2. Phase two consisted of transferring monitoring and control of existing fire alarm devices to the new system. Both the existing American Multiplex system and the MXL-V were operating concurrently during this time. New core area speakers, warden phones, and pull stations were connected to the new fire alarm system as well.This phase was also completed sometime between 1995-1997.

3. Throughout phase three, all existing fire detection devices were replaced, and the new speaker and strobe capabilities were expanded into all tenant and mechanical spaces. The existing American Multiplex system was to be disconnected and removed, but that had no occurred by the September 11 attacks. It was estimated the 25 % of the American Multiplex system was still in use at that time.

By 9/11, 85 % it was estimated that 85% of WTC 1 was completed, 80% of WTC 2 was completed, both WTC 4 and WTC 5 were 60 % completed, the concourse level was 100 % completed, the mechanical rooms were 40% completed, and the sub-grade and global fiber optic loop interconnecting all six systems were 0% completed.

Throughout the 12,000,000 ft2 WTC complexes, it was estimated that over 10,000 iniating devices (including smoke detectors, pull stations, water flow indicators, etc.), 30,000 notification appliances (speaker/strobes), and over 700,000 ft of conduit and 5 million feet of wire were installed.

During this time, speakers were located in all floor areas, and were spaced to insure intelligibility and audibility. In addition, strobes were located in all common areas that were area spaced and rated to ensure adequate illumination for notification of the hearing impaired. The speaker strobes were supposedly Cerberus Pyrotronics SS70-15/75, or a similar product (as speculated by a member of The Schumin Web Community several years ago).

Image
"This is a photgraph of the One World Trade Center Fire Command Station (310A). Seated is Lloyd Thompson, Fire Safety Director and Standing John Drucker Jr., Siemens Fire Safety Project Manager. The equipment shown is the WTC Fire Alarm and Evacuation System. I spent 8 1/2 years at the WTC working with the Port Authority of NY & NJ to restore, engineer and upgrade the Base Building Fire Alarm and Evacuation System at the World Trade Center. God Bless those who perished that fateful day especially my dear friend James Barbella. Sincerely, John Drucker jr."

Image
Cerberus Pyrotronics MXL System

Image
A representation of the Cerberus Pyrotronics pull stations in the WTC fire alarm system.

World Trade Center Fire Alarm System History

Category : Miscellaneous

In 2013, I had written a brief history of the fire alarm systems in the New York City World Trade Center. These were published on The Fire Panel Forums until a server crash necessitated me to move them to this website. Below is my original post in its entirety (or view an archived version here).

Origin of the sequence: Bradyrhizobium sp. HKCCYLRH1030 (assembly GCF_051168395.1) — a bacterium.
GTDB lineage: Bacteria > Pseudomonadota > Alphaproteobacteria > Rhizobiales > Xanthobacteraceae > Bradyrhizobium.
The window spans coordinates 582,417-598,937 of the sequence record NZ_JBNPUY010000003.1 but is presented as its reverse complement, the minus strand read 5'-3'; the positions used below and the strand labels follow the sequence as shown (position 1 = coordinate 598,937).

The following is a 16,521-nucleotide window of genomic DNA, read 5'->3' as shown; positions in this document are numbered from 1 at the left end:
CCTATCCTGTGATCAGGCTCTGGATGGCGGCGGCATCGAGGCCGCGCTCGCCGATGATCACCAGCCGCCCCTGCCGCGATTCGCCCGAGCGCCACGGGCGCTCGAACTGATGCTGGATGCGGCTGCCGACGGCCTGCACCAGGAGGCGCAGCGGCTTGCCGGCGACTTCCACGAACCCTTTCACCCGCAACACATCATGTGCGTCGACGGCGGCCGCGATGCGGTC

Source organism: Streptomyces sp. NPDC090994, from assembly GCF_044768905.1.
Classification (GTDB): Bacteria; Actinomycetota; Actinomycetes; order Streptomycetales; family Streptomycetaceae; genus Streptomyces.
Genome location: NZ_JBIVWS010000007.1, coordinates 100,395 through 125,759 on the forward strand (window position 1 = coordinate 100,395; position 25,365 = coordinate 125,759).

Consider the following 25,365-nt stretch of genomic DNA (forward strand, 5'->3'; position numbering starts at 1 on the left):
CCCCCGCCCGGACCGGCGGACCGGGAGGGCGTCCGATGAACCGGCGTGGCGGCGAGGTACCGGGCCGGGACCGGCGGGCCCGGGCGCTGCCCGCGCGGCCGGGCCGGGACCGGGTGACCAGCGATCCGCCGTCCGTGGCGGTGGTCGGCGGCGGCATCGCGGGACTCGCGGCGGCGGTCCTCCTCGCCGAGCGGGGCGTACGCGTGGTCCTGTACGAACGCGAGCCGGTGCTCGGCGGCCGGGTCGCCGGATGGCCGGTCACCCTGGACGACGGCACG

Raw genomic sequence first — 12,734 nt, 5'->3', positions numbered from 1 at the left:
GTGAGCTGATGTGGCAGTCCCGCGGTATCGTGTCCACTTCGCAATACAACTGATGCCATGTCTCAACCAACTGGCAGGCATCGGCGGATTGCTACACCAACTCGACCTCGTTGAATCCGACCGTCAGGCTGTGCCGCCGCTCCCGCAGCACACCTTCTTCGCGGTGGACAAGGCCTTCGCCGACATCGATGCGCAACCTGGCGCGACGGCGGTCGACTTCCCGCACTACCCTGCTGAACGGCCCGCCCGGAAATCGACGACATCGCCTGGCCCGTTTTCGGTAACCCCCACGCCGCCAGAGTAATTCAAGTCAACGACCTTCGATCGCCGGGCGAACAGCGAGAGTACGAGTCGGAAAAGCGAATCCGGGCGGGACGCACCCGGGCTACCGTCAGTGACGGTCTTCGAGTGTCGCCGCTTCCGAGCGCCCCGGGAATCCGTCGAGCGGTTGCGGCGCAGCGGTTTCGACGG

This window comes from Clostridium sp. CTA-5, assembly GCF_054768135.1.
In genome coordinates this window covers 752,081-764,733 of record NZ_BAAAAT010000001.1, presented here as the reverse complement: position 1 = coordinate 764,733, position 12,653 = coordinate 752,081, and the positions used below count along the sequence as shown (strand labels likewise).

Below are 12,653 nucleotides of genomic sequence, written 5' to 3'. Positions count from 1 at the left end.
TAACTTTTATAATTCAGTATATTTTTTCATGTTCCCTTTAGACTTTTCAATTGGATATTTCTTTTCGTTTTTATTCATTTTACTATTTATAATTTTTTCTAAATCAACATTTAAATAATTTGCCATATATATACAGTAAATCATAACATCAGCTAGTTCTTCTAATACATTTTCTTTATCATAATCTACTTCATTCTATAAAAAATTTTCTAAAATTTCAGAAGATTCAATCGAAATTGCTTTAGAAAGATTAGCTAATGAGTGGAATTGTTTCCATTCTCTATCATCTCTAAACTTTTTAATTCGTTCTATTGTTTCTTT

After doing a bit of research, I have pieced together the following descriptions of the two fire alarm systems that were installed in the World Trade Center from the time it opened to the September 11 Terrorist Attacks.

Please not that I am posting this history to show how fire alarm coverage worked in a campus as large as the World Trade Center, and am not trying to send the message that the fire alarm system in these buildings was more important than the 1993 bombings on the 9/11 attacks, or something like that.

In addition, I’m pretty sure that some of the pictures on here have been shared on this forum and some other ones before, so please excuse the redundancy.

With all that said, here it is:

Original Fire Alarm System (Prior to 1993 Bombings)

The pre-1993 fire alarm system encompassed WTC 1, WTC 2, WTC 4, and WTC 5, as well as the concourse and sub-grade levels.

The system consisted of American Multiplex Remote Monitoring Transponders, on every third floor, connected to the Digital Computer and Console in the Operations Control Center (OCC) on the B-! Sub-Grade Level. The Transponder monitored Pyrotronics CR-7 equipment connected to type DI-2, DI-3, DI-4A, and DI-7 smoke detectors (non-addressable), Pyrotronics System 3 panels, tenant proprietary systems, waterflow stitches, tamper switches, and control contacts.

Pyrotronics XL3 smoke detector systems, with addressable detectors were installed in the mechanical equipment rooms of WTC 1, as well as WTC 2, and were connected via a CXL Communication Devices to a console in the OCC.

Manual pull stations were wired to an existing Executone system which alarmed directly to NYFD.

The pull stations used in this system were break glass stations combined with a two-way intercom in one unit. The glass rod was broken by pushing a spring-loaded pushbutton. A protective shield helped to stop the flying glass. The speaker/microphone, located inside of the pull station, allowed conversation over the fire intercom system to the Police Security Room on level B1.